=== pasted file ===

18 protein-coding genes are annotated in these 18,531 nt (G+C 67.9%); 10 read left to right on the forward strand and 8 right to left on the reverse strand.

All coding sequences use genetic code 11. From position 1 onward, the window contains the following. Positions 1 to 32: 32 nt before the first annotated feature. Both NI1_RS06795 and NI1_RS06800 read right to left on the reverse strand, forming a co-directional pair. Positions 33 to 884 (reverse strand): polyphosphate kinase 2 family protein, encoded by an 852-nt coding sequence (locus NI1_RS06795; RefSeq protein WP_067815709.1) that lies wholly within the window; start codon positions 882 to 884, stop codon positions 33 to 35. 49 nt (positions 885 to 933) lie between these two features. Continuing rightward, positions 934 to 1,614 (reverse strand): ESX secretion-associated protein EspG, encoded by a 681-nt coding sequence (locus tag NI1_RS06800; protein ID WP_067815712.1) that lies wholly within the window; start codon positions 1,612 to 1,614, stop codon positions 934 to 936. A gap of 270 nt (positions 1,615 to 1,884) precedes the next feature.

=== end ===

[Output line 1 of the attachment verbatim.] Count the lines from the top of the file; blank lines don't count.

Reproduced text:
18 protein-coding genes are annotated in these 18,531 nt (G+C 67.9%); 10 read left to right on the forward strand and 8 right to left on the reverse strand.